• Not to mention the fact that (unless the landing is required due to a medical emergency), air-to-air refuelling is the last thing you want to do with a stricken aircraft. Oh, and the cost of training all airliner pilots to execute it safely. – biziclop Oct 1 '14 at 15:34
• I can't see why a helicopter would ever need to dump fuel for weight reasons - if you can hover above the tank, you can just hover above the landing zone, and then hover slightly lower....until you're hovering on the ground. Max landing weight isn't really applicable in the same way to a vertical landing – Jon Story Oct 29 '14 at 11:15

By conserve you mean collect for later use I am assuming. While it is technically feasible to do that it is extremely impractical. You'd have to either have another aircraft fly in formation in some sort of reverse in-air refueling system, or the pilots would need to fly over a system on the ground which would collect the fuel.

Any system to do this would require precision on the part of the aircraft needing to dump fuel, and in the kind of emergency where dumping fuel is required precision is one thing you aren't likely to get. Also, the cost of implementing a collection system far outweighs the cost of the fuel you'd save.

• The dumped fuel does not usually reach the ground but instead evaporates in the air. It eventually will reach the ground, but extremely diluted as part of rain. – Jan Hudec Oct 1 '14 at 17:23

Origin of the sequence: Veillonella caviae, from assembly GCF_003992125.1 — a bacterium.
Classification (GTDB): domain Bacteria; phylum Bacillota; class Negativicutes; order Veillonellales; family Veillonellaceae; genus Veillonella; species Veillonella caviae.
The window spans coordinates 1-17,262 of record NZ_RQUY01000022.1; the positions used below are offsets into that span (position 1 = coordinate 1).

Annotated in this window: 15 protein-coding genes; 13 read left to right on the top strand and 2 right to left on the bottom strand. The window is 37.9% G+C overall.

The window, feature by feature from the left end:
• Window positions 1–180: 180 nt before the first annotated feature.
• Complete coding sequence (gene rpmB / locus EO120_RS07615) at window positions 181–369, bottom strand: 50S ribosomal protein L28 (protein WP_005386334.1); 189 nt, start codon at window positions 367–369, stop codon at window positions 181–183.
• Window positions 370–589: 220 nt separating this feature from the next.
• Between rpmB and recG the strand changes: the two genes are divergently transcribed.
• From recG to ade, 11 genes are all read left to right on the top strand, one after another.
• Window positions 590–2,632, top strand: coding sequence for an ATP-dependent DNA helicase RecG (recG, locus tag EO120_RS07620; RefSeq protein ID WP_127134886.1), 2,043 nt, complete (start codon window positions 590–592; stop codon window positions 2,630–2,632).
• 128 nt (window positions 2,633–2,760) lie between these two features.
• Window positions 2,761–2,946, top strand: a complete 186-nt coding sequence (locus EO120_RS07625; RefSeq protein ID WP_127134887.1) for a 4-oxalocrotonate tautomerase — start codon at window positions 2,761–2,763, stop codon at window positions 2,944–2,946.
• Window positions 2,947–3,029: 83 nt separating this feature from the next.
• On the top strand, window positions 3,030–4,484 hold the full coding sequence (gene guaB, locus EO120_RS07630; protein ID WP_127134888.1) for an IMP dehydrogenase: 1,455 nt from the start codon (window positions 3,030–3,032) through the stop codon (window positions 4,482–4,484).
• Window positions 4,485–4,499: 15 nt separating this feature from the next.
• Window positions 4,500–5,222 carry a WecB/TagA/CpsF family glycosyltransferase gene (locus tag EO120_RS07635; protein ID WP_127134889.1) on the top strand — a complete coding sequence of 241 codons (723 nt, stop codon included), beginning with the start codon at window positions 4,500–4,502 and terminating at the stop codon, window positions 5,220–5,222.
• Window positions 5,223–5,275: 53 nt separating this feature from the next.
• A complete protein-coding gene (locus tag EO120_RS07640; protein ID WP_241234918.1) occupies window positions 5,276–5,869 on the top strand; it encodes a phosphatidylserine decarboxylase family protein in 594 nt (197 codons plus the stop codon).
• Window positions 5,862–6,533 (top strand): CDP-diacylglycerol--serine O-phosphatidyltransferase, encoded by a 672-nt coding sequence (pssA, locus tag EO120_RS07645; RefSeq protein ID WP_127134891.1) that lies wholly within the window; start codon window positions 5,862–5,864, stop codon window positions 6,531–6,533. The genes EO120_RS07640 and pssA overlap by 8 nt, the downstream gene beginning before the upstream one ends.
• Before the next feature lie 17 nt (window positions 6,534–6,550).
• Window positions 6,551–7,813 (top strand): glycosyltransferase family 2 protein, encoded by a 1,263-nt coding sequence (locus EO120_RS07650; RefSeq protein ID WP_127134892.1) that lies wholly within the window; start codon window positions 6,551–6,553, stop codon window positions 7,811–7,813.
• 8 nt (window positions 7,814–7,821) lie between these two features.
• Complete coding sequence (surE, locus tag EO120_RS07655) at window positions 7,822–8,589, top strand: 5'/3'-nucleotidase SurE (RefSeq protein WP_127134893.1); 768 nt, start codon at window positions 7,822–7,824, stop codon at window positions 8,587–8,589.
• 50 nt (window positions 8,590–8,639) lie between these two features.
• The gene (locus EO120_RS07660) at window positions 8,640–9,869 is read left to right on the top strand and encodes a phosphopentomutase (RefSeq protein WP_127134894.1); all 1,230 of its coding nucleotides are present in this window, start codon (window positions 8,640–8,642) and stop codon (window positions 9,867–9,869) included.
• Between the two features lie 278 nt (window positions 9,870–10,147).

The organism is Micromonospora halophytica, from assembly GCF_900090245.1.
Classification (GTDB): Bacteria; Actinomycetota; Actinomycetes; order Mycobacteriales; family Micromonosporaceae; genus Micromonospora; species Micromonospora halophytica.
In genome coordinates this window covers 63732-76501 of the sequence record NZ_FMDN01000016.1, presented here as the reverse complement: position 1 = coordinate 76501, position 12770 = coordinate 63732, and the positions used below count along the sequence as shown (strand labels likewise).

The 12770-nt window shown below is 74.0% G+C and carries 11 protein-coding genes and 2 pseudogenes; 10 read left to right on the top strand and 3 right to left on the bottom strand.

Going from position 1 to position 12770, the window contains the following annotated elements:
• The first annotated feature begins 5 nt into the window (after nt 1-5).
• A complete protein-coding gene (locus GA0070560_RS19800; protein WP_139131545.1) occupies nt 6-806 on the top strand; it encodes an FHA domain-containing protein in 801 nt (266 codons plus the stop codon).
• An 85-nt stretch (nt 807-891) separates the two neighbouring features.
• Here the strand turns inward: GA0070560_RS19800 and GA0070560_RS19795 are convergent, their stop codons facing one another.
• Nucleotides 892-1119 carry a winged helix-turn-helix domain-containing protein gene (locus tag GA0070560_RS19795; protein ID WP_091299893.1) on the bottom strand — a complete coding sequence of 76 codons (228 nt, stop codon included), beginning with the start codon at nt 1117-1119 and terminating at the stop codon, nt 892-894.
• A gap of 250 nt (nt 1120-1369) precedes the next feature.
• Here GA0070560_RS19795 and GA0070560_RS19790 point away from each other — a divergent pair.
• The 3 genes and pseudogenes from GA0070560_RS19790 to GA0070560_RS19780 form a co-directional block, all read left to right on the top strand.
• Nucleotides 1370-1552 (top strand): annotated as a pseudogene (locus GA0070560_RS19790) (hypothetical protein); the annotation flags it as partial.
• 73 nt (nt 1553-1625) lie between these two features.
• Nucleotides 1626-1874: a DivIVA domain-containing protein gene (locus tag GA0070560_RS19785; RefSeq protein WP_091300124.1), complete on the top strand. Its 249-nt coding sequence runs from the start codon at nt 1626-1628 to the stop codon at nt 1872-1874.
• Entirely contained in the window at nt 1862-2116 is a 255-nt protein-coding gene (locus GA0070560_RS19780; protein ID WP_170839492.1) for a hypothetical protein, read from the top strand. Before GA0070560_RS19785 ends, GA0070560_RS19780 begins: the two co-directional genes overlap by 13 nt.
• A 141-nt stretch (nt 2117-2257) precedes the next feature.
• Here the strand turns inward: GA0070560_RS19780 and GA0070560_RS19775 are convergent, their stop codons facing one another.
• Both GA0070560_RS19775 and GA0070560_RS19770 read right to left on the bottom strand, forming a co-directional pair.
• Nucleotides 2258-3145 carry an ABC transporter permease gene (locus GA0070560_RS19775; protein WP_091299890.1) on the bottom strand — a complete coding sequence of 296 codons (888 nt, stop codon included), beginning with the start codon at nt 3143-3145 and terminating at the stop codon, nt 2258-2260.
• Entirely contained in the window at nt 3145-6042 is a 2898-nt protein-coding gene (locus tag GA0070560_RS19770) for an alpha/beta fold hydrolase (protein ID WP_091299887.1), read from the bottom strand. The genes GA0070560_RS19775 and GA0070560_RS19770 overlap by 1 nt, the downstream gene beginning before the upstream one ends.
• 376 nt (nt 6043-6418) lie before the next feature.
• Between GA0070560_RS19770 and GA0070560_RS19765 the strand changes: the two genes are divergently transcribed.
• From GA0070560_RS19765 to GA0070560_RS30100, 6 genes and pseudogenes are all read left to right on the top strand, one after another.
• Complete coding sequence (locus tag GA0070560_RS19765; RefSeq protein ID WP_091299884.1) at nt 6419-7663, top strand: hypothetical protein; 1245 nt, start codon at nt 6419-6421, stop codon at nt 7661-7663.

• @JanHudec We should just train crews for an engine-out low pass so they can collect it off the runway. – fooot Oct 1 '14 at 18:17
• @fooot: Whow, that wing is low. – Jörg W Mittag Oct 2 '14 at 0:02

I suppose the least expensive way to do it would be to reinforce the airplane structure so that it coud land at maximum takeoff weight. Then no dumping would ever need to occur.

Still not cheap enough to be practical, though. The weight of that extra structure would take fuel to carry around at all times, to save fuel only on the rare emergency.

• Not all planes have the option of dumping fuel, but they just accept overweight landing and the possibility of inspections. – fooot Oct 2 '14 at 14:31

The pilot can either keep circling around to burn it off (doesn't conserve it) or just land overweight without jettisoning.

Burning it off is not an option if you want to get on the ground now to deal with the emergency. And landing overweight can create a new emergency if the gear collapses/too many tires blow.

• Is there any way that we can develop a system that can conserve the fuel being dumped. – prakash Oct 1 '14 at 14:35
• @prakash What do you mean by "conserve"? – Simon Oct 1 '14 at 14:38
• We know that plenty of fuel being wasted during fuel jettisoning. Why don't we develop a mechanism or a system that helps to collect the fuel being dumped from the aeroplane... – prakash Oct 1 '14 at 14:42
• @prakash Relative to total fuel used, there is very little fuel dumped. I'm sure that the amount of fuel dumped is far smaller than the additional fuel you would burn if you carried around the extra weight of whatever you could come up with to prevent the waste of dumping. In 12 years of flying aircraft that could dump fuel, I only had to dump fuel once. – Terry Oct 1 '14 at 16:44